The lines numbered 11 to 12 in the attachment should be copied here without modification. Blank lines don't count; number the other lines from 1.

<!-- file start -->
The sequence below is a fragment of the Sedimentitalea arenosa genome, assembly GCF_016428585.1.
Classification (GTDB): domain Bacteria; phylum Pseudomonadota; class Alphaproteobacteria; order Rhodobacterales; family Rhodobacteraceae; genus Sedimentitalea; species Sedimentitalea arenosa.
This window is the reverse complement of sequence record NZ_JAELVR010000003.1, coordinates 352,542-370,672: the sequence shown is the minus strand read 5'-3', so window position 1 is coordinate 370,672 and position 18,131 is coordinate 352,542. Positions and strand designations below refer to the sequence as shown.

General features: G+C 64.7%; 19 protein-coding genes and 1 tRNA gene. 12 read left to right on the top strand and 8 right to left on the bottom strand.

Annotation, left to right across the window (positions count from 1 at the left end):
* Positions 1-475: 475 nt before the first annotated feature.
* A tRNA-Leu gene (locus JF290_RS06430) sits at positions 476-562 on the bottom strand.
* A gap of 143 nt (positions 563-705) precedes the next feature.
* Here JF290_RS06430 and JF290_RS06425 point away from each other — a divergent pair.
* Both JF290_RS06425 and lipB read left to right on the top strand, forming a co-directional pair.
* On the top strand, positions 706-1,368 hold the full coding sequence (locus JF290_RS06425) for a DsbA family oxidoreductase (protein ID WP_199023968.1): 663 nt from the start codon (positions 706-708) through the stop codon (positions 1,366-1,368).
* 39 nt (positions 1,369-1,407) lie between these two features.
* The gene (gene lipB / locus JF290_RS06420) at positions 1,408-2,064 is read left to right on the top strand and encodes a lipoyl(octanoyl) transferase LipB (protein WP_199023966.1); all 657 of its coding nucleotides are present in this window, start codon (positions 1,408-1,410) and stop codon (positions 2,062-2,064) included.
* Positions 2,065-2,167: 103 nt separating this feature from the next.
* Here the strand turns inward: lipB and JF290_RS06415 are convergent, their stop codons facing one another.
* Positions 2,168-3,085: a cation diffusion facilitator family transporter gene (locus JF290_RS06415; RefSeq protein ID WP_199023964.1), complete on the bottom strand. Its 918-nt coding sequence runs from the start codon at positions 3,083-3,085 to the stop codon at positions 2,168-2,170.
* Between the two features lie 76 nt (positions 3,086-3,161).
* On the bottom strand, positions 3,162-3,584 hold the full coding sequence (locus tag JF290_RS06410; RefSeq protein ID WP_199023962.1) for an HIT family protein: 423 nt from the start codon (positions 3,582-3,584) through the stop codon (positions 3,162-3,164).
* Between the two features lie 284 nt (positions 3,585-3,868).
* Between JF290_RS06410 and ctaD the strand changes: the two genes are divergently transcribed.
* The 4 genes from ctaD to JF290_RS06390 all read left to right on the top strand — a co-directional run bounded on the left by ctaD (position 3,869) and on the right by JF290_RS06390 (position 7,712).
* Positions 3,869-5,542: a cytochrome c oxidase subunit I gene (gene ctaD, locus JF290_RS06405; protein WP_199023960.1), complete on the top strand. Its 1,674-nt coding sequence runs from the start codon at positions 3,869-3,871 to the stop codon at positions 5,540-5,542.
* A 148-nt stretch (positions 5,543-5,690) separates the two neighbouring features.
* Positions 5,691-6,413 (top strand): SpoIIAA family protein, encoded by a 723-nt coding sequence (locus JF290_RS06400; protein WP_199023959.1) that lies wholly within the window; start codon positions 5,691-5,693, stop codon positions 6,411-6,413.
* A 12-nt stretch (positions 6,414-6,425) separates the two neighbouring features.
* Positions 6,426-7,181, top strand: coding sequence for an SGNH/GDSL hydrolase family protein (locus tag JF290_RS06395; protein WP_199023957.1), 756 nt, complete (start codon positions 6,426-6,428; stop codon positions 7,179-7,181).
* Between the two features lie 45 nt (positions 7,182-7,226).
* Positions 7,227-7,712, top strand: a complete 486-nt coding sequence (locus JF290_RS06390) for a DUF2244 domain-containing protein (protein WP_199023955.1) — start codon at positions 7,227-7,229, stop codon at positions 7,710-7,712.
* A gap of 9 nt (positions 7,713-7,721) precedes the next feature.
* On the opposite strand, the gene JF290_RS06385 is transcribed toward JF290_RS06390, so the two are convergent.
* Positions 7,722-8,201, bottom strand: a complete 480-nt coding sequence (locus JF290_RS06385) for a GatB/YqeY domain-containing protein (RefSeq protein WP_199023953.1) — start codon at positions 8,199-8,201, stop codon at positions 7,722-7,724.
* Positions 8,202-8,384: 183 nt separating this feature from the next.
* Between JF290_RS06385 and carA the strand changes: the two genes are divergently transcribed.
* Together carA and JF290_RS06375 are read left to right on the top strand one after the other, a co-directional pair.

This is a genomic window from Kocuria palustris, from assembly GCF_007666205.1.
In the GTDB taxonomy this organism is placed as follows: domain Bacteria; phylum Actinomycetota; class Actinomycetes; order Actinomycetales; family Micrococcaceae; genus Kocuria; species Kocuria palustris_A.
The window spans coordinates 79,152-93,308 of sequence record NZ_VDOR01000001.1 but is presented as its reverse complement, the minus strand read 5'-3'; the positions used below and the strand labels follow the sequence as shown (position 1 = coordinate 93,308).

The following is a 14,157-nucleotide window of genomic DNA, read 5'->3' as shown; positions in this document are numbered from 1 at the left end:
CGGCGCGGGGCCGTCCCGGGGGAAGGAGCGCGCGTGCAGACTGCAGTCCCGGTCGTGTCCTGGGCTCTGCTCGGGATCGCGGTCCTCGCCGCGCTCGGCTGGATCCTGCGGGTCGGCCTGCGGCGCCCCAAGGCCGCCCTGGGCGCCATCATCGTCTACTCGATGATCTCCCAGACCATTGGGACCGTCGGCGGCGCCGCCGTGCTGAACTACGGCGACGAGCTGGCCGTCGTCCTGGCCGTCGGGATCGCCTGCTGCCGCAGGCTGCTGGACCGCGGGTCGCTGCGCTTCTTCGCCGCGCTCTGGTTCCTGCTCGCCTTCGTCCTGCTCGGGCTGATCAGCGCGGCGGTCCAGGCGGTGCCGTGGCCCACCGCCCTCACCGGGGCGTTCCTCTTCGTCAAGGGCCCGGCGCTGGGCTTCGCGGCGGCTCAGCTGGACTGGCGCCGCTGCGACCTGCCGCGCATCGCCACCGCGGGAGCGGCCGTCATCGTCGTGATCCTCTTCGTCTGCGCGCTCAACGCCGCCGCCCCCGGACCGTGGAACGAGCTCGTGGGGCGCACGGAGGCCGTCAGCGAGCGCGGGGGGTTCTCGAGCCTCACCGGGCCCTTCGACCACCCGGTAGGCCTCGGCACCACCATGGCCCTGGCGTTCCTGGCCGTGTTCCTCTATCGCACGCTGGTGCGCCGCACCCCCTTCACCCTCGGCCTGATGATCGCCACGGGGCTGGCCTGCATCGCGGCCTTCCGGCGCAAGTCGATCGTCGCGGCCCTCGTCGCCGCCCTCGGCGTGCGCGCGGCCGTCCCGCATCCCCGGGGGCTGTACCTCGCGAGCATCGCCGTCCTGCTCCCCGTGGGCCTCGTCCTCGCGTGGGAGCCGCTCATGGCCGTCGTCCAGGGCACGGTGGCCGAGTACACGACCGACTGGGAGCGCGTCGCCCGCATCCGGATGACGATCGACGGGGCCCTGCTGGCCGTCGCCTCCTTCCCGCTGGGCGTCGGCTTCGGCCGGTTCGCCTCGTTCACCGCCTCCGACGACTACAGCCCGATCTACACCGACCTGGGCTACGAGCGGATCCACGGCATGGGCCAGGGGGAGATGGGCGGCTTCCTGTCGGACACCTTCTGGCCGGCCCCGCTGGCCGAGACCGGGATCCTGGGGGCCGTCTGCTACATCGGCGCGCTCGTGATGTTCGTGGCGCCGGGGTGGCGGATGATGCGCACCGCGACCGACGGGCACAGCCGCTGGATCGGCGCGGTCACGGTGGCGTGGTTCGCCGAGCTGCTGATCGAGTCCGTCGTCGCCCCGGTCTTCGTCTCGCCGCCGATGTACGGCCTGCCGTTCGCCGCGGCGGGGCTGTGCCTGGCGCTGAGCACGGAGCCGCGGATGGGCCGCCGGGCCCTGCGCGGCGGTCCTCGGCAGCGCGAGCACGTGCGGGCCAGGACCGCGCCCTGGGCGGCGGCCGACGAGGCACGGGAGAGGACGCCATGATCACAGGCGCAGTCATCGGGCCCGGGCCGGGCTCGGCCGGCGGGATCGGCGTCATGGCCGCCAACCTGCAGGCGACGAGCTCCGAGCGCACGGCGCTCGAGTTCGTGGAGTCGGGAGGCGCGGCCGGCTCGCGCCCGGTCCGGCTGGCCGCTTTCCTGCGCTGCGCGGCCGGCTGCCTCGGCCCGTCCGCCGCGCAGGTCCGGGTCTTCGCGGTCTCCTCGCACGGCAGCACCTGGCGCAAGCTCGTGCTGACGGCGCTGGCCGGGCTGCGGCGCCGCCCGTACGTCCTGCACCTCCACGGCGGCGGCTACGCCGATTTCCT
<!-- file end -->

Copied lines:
* On the top strand, positions 706-1,368 hold the full coding sequence (locus JF290_RS06425) for a DsbA family oxidoreductase (protein ID WP_199023968.1): 663 nt from the start codon (positions 706-708) through the stop codon (positions 1,366-1,368).
* 39 nt (positions 1,369-1,407) lie between these two features.